PHILADELPHIA — It seems with each passing day, another player takes issue with Phillies manager Ryne Sandberg.
Tuesday night, it was Cole Hamels' turn.
Hamels was visibly upset with Sandberg as he was pulled after allowing a game-tying home run in the eighth inning, and instead of defusing the situation, ignored questions and prematurely ended his postgame interview.
That left Sandberg with questions to answer before Wednesday night's 8-4 win at Citizens Bank Park over the Washington Nationals that gave the Phillies the three-game sweep and their third series win in a row over playoff-bound teams.
Hamels was the fourth player in less than two weeks who publicly disrespected the manager or questioned his decisions. Just as Sandberg did with the three players before him, he had a conversation with Hamels to clear the air.
Sandberg approached Hamels for a brief talk and didn't think it was a big deal. He explained what Hamels told him during their conversation.
"He was upset with what had happened in the seventh inning and he was upset with the leadoff home run when he had a chance to go deep in that game," Sandberg said. "But he knew that he was in there for an at-bat at-a-time type of situation. And the home run erased that possibility."
The player who started the entire fiasco — Kyle Kendrick — was on the mound for the Phillies on Wednesday night.
There were no signs of frustration toward Sandberg this time, but it wasn't because his outing was any better than his last one.
The first inning has plagued Kendrick all season and things were no different Wednesday. The right-hander gave up a single, a double and a walk to the first three batters he faced and quickly found himself down 1-0.
For as bad as the inning started, Kendrick got through the rest of it allowing only one more run, on another single. Still, Kendrick raised his league-leading first-inning ERA from 9.69 to 10.00 with his performance.
This time, however, Kendrick had a reason for his rough start – he may have been tipping his pitches. Jimmy Rollins made Kendrick aware of the issue after the first and Kendrick made an adjustment.
It looked like it worked. Kendrick got through the rest of his night giving up just two more runs over the next five innings, one on a mammoth home run in the fifth by Denard Span that reached the second deck in right field.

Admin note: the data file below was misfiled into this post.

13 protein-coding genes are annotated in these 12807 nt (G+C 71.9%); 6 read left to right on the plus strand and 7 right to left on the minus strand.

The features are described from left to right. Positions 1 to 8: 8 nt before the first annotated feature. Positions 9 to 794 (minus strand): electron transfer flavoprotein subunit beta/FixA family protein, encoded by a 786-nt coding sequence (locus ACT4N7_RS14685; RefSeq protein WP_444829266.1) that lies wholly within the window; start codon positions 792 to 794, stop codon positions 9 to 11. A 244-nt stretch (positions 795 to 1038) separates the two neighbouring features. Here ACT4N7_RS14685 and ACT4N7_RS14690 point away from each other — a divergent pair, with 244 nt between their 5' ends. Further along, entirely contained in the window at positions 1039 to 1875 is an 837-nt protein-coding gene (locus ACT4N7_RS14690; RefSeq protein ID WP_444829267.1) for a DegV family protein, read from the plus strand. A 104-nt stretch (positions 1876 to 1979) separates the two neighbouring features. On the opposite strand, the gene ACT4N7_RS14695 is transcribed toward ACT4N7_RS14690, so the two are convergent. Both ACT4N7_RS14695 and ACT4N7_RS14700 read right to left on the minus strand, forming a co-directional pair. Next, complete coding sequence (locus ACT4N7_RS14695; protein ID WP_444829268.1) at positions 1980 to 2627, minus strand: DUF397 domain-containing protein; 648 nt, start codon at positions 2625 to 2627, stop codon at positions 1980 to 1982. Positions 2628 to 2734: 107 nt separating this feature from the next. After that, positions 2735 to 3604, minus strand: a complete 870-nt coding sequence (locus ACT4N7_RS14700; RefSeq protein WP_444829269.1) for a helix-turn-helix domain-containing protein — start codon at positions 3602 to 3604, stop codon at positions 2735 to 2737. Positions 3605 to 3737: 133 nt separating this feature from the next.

Rollins put the Phillies on the board and cut the Nationals lead in half in the bottom of the first with his 17th home run of the season. The shortstop had a big night for the Phillies, reaching base four times. He went 2-for-2 with a run, two runs batted in and two walks.
The Phillies got their first lead of the night in the bottom of the sixth. Marlon Byrd led off the inning with a single and Domonic Brown narrowed Washington's advantage to 4-3 with a double. Nationals starter Doug Fister looked like he would make it out of the inning without any more damage after getting two quick outs, but the Phillies brought in Grady Sizemore to pinch-hit for Kendrick.
Sizemore fell behind 0-2, but deposited the third pitch he saw into the right field seats for his first career pinch-hit homer and a 5-4 lead.
The outfielder has been used in a number of pinch-hit situations since joining the Phillies although it's not necessarily getting easier.
"I don't know if you're ever comfortable," said Sizemore. "It's hard coming off the bench when you're cold. You just try to get in there, get a feel for it and do what you can."
Even though he might not be completely comfortable as a pinch hitter, his manager likes what he's given the team.
"He's a quality at-bat, that's for sure," said Sandberg. "He puts the bat on the ball. He has done a nice job against some left-handed pitching in a pinch. He gives a quality at-bat. He really does. He stays right in there. And obviously he can play the outfield."
Sizemore will be a free agent at the end of the season and his play of late is good enough to make him an everyday player but that's not all that will determine his job status next year.
"It just depends on where he is on the health side of things as far as the ability to play a number of games," said Sandberg. "That's what that would have to depend on if he was a part-time guy like that out there, he'd be a quality guy."
That's not something Sizemore is concerned about just yet. He wants to focus on finishing this season both strong and healthy.
Byrd helped the Phillies extend their lead to 7-4 in the bottom of the seventh, homering after Ryan Howard began the inning with a single. It was Byrd's 24th of the year, which tied a career high.
The Phillies finished the homestand 7-2 and have won 14 of their last 20 home games, outscoring opponents 96-74.
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